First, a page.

Sunday, 10 February 2019
Michael Motia: “Language is the author of all these emotions:” Greek Novels and Christian affect in Gregory of Nyssa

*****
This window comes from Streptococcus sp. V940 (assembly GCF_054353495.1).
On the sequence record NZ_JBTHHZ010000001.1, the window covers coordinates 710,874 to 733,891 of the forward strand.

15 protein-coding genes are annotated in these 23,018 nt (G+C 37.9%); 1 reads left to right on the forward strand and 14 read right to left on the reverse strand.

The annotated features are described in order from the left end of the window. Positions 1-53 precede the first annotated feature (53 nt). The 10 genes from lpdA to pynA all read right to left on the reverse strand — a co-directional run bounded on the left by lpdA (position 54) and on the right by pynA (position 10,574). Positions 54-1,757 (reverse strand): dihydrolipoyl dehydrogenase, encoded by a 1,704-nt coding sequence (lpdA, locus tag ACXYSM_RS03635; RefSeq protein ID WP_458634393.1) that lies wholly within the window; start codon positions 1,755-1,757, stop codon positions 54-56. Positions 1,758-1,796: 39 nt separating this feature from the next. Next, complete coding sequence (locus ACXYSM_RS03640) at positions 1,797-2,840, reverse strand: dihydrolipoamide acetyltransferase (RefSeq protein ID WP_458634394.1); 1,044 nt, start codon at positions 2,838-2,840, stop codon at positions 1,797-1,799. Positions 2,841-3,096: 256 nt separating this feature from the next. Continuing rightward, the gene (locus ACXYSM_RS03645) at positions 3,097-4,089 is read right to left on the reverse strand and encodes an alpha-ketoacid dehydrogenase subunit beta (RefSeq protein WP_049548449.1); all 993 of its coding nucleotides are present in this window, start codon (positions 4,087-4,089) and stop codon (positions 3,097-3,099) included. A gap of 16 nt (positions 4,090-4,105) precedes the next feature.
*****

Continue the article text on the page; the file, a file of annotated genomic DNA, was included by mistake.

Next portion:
Gregory of Nyssa frames Christian perfection as an intensification (epitasis) and expansion (epektasis) of desire for God. While much work has been done on the philosophical and medical sources for Gregory’s theory, this paper examines Achilles Tatius’s Platonic novel Leucippe et Clitophon and its discussion of language, eros, and affect. Byzantine tradition would even claim that Tatius become a Christian bishop after writing the novel.Tim Whitmarsh recently argued that Greek Novels emphasize “dirty love,” or a union that transcends traditional Greek identity. The novels, that is, mediate on desire, specifically meditate on the way desire can break and reform bonds of community. This mix desire and remaking traditional social bonds are also central to Gregory’s project. In Leucippe et Clitophon, the most popular of the extant novels, for example, we see Clitophon returning home, and yet feeling increasingly restless.More specifically, Tatitus’s discussion of the way “language” authors affective sates, I argue, is central to Gregory’s project of shaping the proper forms of desire. “Bloodless are affect's lacerations, though deep their penetration,” Tatitus writes. Gregory’s sermons on the Song of Songspicks up this line of thinking and transforms it into a series of ascetic practices aimed at Christian perfection. By invoking, theorizing, and transforming tropes found in Leucippe et Clitophon, Gregory provides his audience a vivid image of Christian perfection theorized as a “purified” erotic relationship.